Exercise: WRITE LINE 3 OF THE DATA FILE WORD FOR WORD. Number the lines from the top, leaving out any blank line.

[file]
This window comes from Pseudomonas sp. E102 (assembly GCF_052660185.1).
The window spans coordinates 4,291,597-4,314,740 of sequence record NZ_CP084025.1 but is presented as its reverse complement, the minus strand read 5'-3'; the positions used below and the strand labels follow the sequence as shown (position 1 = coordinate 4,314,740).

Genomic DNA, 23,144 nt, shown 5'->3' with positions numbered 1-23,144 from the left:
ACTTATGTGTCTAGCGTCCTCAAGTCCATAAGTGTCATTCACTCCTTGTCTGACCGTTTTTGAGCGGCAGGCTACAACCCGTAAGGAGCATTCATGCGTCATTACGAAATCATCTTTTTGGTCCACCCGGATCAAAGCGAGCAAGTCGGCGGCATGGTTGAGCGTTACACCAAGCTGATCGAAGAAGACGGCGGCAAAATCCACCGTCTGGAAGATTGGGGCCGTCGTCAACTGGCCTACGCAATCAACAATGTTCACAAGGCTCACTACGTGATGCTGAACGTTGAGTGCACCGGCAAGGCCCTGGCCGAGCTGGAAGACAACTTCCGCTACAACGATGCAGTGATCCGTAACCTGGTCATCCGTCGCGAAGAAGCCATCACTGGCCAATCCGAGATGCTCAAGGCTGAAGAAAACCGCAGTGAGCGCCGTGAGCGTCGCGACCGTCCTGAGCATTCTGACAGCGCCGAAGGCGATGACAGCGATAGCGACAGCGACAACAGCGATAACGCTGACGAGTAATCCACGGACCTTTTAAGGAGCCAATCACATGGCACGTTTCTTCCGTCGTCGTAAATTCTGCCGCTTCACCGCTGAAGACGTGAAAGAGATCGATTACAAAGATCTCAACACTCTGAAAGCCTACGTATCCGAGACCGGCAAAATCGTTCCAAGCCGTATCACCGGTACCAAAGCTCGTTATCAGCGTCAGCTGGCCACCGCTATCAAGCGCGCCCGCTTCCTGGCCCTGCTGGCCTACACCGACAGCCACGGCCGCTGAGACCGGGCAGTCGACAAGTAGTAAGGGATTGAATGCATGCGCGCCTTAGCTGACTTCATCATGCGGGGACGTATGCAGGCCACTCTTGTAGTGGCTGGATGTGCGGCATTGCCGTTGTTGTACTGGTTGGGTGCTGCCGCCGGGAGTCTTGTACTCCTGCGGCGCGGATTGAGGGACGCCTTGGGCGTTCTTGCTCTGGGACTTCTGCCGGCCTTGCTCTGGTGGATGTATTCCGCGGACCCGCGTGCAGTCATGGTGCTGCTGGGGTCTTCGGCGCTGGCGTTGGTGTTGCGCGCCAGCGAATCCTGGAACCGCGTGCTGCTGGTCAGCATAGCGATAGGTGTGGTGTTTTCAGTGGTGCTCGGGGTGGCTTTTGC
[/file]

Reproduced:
Genomic DNA, 23,144 nt, shown 5'->3' with positions numbered 1-23,144 from the left: